On appeal from the Passaic County Circuit Court.
For the plaintiff-appellant, Edward T. Moore.
For the defendants-respondents, Aaron Heller.
Before Case, Chief Justice, and Justice Burling.
The opinion of the court was delivered by
BURLING, J. This is an action at law whereby the plaintiff demands possession of thirty-eight shares of stock of the United Bedding Manufacturing Co., a New Jersey corporation, together with other papers named as release, assignments, books, papers and documents.
The sole issue is whether the appellant had the right to rescind a sale of thirty-eight shares of stock of the corporation to the defendant Morris Braverman. The gravamen is grounded upon the terms of a written contract dated November 3d, 1941, between the plaintiff, Harry Braverman, and the defendant Morris Braverman. The remaining defendants, Sol Eigen and H. Dick Cohen, were made such because of the escrow provisions in the contract, one being the attorney for the plaintiff and the other attorney for the defendant. The case was tried before the court and without a jury.
From the stipulated facts and evidence, it appears that the plaintiff and defendant Morris Braverman are brothers. They were the sole owners of all the stock of the aforesaid corporation. On November 3d, 1941, they entered into a written agreement, under the terms of which the defendant Morris
Braverman purchased from the plaintiff all the stock owned by him in the corporation for an agreed price of $3,500, payable in installments. During the period of payment of the sales price, the plaintiff's stock in the corporation as well as certain books and papers as well as a general release from the plaintiff to the said defendant were placed in escrow jointly with the defendants Sol Eigen and H. Dick Cohen who were respective counsel for the plaintiff and the defendant. The contract provided for two payments of $600 each, one on the execution of the agreement and the second by a note payable thirty days from the date of the execution of the agreement. These payments both were made. It further provided for a schedule of installment payments commencing December 10th, 1941, at the rate of $25 each week consecutively until the remaining consideration had been paid. Payments aggregating $1,000 were paid purportedly under this schedule. The agreement contained an acceleration clause as follows:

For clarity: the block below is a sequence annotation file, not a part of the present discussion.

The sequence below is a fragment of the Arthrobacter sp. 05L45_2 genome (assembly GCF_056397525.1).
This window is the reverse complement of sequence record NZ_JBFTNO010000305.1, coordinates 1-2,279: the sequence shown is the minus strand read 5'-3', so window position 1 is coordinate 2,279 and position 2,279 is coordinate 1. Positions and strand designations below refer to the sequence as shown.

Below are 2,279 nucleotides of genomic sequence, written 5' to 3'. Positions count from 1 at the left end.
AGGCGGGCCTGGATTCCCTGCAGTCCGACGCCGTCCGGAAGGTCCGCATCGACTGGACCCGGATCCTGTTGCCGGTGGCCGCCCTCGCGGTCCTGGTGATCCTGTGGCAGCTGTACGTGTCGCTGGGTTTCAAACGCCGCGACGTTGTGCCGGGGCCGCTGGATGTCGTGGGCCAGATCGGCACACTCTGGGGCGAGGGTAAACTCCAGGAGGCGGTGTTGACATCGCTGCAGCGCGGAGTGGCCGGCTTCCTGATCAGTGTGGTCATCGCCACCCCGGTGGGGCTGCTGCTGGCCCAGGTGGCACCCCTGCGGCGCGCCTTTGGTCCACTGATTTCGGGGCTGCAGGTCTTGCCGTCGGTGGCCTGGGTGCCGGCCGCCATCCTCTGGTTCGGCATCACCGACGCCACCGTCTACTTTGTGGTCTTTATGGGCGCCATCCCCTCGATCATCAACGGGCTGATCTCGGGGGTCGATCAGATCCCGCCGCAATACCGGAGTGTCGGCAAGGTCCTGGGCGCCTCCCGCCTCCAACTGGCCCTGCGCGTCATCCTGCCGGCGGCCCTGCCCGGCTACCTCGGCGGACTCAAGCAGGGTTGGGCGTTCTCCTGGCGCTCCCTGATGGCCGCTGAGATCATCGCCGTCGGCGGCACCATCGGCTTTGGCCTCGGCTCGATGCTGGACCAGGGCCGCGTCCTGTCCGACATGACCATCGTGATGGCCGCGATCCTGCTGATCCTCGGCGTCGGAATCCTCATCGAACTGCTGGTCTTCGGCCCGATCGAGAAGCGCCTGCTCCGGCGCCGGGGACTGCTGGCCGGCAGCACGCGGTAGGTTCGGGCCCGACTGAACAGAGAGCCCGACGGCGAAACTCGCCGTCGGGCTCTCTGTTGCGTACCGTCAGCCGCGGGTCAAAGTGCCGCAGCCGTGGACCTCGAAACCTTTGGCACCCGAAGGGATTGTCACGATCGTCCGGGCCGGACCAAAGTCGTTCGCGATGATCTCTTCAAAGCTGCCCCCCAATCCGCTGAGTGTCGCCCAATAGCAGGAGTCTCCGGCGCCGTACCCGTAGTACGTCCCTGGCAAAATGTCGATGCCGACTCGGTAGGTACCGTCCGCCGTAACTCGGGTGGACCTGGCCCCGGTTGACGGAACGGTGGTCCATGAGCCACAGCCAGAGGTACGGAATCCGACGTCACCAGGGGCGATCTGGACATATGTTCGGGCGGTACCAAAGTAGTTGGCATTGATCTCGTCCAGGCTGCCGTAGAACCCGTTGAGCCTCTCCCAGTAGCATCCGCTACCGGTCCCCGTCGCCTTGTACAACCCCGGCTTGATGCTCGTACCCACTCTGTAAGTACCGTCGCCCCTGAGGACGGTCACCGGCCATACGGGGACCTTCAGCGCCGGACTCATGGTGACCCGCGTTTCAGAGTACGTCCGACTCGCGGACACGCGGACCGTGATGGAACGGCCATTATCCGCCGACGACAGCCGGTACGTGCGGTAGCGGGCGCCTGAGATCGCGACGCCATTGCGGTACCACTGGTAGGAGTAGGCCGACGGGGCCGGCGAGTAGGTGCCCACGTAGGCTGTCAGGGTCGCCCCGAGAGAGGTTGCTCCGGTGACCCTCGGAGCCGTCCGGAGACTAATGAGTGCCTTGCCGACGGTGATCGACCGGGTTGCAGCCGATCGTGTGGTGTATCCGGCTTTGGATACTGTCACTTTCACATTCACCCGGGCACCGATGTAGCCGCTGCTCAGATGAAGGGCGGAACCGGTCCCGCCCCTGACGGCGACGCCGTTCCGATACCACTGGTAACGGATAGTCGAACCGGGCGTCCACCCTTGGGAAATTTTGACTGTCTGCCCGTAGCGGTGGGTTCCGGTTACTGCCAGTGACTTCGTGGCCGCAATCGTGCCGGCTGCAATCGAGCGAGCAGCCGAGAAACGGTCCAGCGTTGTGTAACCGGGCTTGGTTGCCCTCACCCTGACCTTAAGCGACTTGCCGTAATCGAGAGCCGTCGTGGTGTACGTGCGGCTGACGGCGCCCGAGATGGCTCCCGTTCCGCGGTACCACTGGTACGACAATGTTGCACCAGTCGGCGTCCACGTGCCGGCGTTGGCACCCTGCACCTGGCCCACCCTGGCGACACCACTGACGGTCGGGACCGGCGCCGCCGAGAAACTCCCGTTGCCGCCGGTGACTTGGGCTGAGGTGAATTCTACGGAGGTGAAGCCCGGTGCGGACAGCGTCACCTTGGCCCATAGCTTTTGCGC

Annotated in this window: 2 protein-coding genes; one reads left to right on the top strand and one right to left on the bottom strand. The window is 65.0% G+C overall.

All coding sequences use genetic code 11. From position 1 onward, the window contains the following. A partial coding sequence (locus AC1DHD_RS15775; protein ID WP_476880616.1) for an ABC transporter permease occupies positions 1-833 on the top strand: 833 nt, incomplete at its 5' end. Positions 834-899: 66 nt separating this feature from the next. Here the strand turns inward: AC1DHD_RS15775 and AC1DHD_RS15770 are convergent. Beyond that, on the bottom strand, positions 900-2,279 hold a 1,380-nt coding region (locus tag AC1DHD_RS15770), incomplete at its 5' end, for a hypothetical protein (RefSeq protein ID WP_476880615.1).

"3. It is further understood and agreed between the parties hereto that in the event of default of any one of the aforesaid payments and such default exists for a period of two weeks of the date the same becomes due, then in that event the said party of the first part reserves the right to demand the entire unpaid balance then due."
The last payment was made under date of September 20th, 1942. Two further payments were made by the defendant by check, one on October 15th, 1942, in the sum of $100 and the other on November 13th, 1942, in the sum of $100. Acceptance of these two payments was refused by the plaintiff and demand was made for payment of the entire balance, upon the ground that the failure to pay in accordance with the contract invoked the acceleration clause. On October 24th, 1942, the plaintiff notified the defendant in writing that he elected to rescind the contract and demanded the return of the certificate and other papers which had been deposited in escrow. At that time the defendant had paid and there ...